Leadership Development2018-08-29T15:49:22+00:00

What characteristics do the most influential leaders in your life share?

In each of our lives, we’ve encountered leaders who have let us down, and hopefully, one or two who’ve lifted us up, shown us the way, championed our growth and taught us the lessons that take us in new and better directions.

What are the common attributes of each type of leader in your past and present life? Do you notice similarities in those who were a source of positivity, likewise, in those who stirred up stress and self-doubt?

When you evaluate your leadership performance, are you modeling the best of what you experienced or behaviors that you once vowed not to?

Leadership, aside from any function of the job or fulfillment of duties under a title, is a full-time relationship building commitment. Those in pursuit of constant self-improvement, who are genuinely willing to examine how they perceive their environment, how they manage expectations and cultivate a culture of trust, fairness, productivity, accountability, and balance, achieve an enhanced level of professional success and personal fulfillment that traditional compensation does not provide.

More than schooling and status, tenure or tenacity, advanced communication skills and developed emotional intelligence are the qualities you will find in exceptional leaders, which in my view, shatters the argument that “leaders are born not made.”

“Thank you again Michelle for your presentation yesterday.  I had so many positive comments.”

“She was amazing!”

“Wonderful, it was entertaining and informative.”

“Her staff retreats were well organized and very motivational.”

“Very informative & helpful.”

“Energizing, relevant, reinvigorating.”

Leaders Develop Leaders

In most industries, you’ll find that a significant number of those serving in some capacity as a leader were promoted from within their organization. Every scenario is different of course; and while some organizations have a well-defined leadership development process to ensure the newly appointed ones are provided with tools and support, my colleagues and I have found many missed opportunities and inconsistencies in this regard.  Highly developed and thoroughly integrated organizational leadership and human development programming are often easy cost-reduction targets during budgeting. In studies related to High-Reliability Organizations (HROs), for example, the safest operations, those with outstanding track records for quality and safety, spend disproportionately on leadership and team development, and training.   As a leader contemplating how much to invest in leadership development, whether to invest at all, here’s one of my favorite anecdotes on the subject:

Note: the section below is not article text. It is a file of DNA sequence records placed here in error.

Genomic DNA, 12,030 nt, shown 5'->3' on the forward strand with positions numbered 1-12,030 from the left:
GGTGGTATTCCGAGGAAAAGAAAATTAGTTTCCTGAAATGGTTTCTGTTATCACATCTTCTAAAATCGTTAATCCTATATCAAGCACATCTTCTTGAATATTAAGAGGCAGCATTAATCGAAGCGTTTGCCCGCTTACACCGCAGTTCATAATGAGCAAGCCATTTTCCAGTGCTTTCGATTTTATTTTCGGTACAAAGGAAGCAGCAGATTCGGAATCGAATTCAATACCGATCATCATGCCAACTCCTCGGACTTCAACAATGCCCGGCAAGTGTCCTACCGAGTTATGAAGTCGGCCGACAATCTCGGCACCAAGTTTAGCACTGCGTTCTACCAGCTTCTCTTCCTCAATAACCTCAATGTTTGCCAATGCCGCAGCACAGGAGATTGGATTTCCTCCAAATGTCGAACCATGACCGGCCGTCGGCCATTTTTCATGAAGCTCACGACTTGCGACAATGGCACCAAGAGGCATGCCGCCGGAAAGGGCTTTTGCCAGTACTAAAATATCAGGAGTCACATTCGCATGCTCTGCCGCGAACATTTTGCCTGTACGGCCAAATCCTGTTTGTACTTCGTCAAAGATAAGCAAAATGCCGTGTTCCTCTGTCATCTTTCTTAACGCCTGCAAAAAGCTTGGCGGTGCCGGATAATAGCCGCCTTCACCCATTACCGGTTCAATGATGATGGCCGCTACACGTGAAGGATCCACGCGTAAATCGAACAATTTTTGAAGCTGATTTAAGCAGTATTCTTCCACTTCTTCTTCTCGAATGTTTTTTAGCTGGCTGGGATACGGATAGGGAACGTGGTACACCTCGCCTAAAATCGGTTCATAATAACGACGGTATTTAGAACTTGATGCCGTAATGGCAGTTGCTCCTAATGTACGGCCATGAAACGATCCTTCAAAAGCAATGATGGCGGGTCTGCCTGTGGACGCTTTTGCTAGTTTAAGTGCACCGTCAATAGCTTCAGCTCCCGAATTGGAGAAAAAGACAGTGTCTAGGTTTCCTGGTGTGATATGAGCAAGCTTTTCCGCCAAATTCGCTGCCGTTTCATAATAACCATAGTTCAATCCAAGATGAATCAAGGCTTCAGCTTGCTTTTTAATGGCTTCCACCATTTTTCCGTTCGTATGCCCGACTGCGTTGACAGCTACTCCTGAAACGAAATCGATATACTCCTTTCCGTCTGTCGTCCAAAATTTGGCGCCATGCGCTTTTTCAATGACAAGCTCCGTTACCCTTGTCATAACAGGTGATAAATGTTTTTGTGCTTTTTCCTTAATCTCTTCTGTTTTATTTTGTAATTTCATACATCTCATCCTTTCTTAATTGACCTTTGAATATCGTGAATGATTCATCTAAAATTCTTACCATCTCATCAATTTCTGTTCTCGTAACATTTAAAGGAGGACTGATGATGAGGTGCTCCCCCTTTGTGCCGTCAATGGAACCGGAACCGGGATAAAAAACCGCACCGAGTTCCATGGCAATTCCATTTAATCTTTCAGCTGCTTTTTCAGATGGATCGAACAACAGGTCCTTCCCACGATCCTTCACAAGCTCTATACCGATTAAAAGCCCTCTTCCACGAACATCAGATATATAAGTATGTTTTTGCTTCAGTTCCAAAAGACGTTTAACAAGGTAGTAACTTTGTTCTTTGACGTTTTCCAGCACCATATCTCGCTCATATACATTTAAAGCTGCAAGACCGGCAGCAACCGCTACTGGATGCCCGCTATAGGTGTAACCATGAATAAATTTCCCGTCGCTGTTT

CFO asks CEO: “What happens if we invest in developing our people and they leave?”
CEO to CFO: “What happens if we don’t, and they stay?”

While there is no cookie-cutter approach for establishing a universal leadership cultivation system, there are many models, methods, and strategies to consider as you evaluate what will work best for your organization.

I work with leaders and leadership teams in a variety of ways and under a wide range of circumstances, bringing in my collaborators and subject matter experts when and where invited. As a trusted thought partner, these are some of the areas I can explore with you:

  • Cementing accountability and a culture that is JUST
  • Clearing feedback filters that block message receptors
  • Communicating vision that speaks to the personalities and generations you serve
  • Developing a satisfied leadership team
  • Emotionally intelligent leadership
  • Exploring personality type and communication style strengths and potential weaknesses
  • Leader to leader alignment
  • Organizational milestone preparation
  • Strategic planning and special projects
  • Strategies for establishing meaningful stakeholder engagement

One of my greatest mentors taught me that, “culture is the shared observation of the leadership team.”  She is wise, and this statement is as true today as it was nearly a decade ago when she shared it with me.  It’s something I share with every leadership team I have the privilege to work with.

With all the pressures that come with being the person with whom the buck stops, I hope you continue investing in your leadership growth. You’re worth it, and your teams deserve it.

To contact Michelle for leadership development for your team, visit our online Booking Page.

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